"'So, what's it about?' the girl's friend wanted to know. Gabbi passed the book over to her, mumbling something about 'werewolves' and 'vampires' under her breath.

"Both girls snickered over the book. 'It's about vampires! And werewolves!'"

The End.

To clear things up: I thought this book was pretty good, but it was kind of like a more sensual version of Stephenie Meyer's novel. Vampires, werewolves, confusing lore. A beautiful girl who caught caught in it all. One of her main struggles, is, in fact, deciding between the vampires and the werewolves.

There's a little murder mystery thrown in, but the murderer was obvious to me, even from the very start.

Pick it up if you're not sick of Bella, Edward, and Jacob.

*I'm sure you're aware of The Epic Twilight Movie that came out on Friday. During the week before, everyone - particularly the girls who don't read much - were engrossed in the love story of Bella and Edward. I can't count the amount of times I overhead, "When you can live forever, what do you live for?" said in an ominous voice.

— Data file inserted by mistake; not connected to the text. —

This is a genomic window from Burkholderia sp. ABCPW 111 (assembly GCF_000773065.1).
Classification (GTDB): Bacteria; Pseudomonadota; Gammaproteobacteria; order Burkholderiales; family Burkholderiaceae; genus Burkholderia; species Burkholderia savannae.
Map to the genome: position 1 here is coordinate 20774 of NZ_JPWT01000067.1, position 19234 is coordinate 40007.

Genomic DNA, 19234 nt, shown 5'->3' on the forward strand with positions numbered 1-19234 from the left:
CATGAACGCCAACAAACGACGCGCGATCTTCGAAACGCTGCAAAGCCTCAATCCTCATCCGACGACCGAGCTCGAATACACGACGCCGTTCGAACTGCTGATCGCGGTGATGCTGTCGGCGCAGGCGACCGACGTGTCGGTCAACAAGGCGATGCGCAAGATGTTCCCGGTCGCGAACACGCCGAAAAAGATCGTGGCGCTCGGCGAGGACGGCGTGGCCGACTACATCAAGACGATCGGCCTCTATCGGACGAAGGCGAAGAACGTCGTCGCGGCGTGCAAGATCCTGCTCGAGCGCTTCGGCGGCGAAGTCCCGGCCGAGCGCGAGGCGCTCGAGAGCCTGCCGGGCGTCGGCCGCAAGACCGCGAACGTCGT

Wednesday, November 19, 2008

The trashy series we love to hate (or hate to love...)

As much as I pretend to be a YA literature snob, I'll cop to lounging on the couch and stepping into the oh-so-fashionable shoes of some hot-to-trot fictional socialite. It's fun! Reading without thinking, what a concept! I try to avoid reviewing these books simply because they're pretty much un-reviewable. You can't trash them, because the genre is already called 'trashy.' You can't praise them, because generally the writing comes second to pop culture name dropping.

Here are some of my favourite trashy YA lit series! Hope you enjoy!

1. Gossip Girl by: Cecily von Ziegesar (and ghostwriters)

The best of the best. Must have on any 'so trashy it's amazing' list. Cecily's series started the Upper East Side schoolgirl craze, for sure. The scandals and heartbreak of a troupe of sexy, naughty, elusive teens are told through an anonymous online blog.